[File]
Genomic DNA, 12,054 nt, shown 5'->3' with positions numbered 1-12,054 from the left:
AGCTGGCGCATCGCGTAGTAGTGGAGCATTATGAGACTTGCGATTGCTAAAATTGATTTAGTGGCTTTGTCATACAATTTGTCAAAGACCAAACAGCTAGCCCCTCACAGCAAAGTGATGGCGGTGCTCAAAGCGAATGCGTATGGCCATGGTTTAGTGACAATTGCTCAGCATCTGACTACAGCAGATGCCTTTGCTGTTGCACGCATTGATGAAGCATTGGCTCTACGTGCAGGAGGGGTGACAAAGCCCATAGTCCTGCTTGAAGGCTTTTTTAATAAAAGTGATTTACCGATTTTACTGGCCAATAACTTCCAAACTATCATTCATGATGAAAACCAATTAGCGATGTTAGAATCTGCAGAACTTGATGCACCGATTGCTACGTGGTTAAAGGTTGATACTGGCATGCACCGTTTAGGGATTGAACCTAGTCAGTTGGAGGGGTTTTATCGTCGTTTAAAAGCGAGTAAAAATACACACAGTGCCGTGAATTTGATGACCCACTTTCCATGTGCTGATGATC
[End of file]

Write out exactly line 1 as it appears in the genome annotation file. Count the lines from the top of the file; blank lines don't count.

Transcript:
Genomic DNA, 12,054 nt, shown 5'->3' with positions numbered 1-12,054 from the left: